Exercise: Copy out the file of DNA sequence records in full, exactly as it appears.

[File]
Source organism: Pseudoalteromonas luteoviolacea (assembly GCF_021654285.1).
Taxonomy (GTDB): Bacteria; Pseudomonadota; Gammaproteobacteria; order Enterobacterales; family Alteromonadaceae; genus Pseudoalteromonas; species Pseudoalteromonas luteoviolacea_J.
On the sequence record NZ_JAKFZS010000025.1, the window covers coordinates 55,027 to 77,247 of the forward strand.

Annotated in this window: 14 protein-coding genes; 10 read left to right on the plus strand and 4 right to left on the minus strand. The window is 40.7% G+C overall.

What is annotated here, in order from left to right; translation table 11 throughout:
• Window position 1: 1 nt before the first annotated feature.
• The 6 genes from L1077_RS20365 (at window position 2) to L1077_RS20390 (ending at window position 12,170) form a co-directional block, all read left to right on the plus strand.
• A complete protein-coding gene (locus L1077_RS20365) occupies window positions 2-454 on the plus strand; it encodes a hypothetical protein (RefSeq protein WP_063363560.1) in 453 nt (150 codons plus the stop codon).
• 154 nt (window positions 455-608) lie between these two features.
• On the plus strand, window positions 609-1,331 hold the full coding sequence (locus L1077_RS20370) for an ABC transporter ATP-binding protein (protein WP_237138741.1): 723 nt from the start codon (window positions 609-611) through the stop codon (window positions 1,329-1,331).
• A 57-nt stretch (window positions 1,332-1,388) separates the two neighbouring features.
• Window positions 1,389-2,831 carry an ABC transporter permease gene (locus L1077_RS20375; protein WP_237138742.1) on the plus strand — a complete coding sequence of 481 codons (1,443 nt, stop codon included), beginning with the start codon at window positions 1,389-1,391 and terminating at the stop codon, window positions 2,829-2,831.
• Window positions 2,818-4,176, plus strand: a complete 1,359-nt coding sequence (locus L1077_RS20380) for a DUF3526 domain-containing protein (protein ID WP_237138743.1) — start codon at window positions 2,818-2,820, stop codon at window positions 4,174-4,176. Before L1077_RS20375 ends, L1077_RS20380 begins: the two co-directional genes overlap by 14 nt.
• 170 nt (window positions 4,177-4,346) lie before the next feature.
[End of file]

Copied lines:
Source organism: Pseudoalteromonas luteoviolacea (assembly GCF_021654285.1).
Taxonomy (GTDB): Bacteria; Pseudomonadota; Gammaproteobacteria; order Enterobacterales; family Alteromonadaceae; genus Pseudoalteromonas; species Pseudoalteromonas luteoviolacea_J.
On the sequence record NZ_JAKFZS010000025.1, the window covers coordinates 55,027 to 77,247 of the forward strand.

Annotated in this window: 14 protein-coding genes; 10 read left to right on the plus strand and 4 right to left on the minus strand. The window is 40.7% G+C overall.

What is annotated here, in order from left to right; translation table 11 throughout:
• Window position 1: 1 nt before the first annotated feature.
• The 6 genes from L1077_RS20365 (at window position 2) to L1077_RS20390 (ending at window position 12,170) form a co-directional block, all read left to right on the plus strand.
• A complete protein-coding gene (locus L1077_RS20365) occupies window positions 2-454 on the plus strand; it encodes a hypothetical protein (RefSeq protein WP_063363560.1) in 453 nt (150 codons plus the stop codon).
• 154 nt (window positions 455-608) lie between these two features.
• On the plus strand, window positions 609-1,331 hold the full coding sequence (locus L1077_RS20370) for an ABC transporter ATP-binding protein (protein WP_237138741.1): 723 nt from the start codon (window positions 609-611) through the stop codon (window positions 1,329-1,331).
• A 57-nt stretch (window positions 1,332-1,388) separates the two neighbouring features.
• Window positions 1,389-2,831 carry an ABC transporter permease gene (locus L1077_RS20375; protein WP_237138742.1) on the plus strand — a complete coding sequence of 481 codons (1,443 nt, stop codon included), beginning with the start codon at window positions 1,389-1,391 and terminating at the stop codon, window positions 2,829-2,831.
• Window positions 2,818-4,176, plus strand: a complete 1,359-nt coding sequence (locus L1077_RS20380) for a DUF3526 domain-containing protein (protein ID WP_237138743.1) — start codon at window positions 2,818-2,820, stop codon at window positions 4,174-4,176. Before L1077_RS20375 ends, L1077_RS20380 begins: the two co-directional genes overlap by 14 nt.
• 170 nt (window positions 4,177-4,346) lie before the next feature.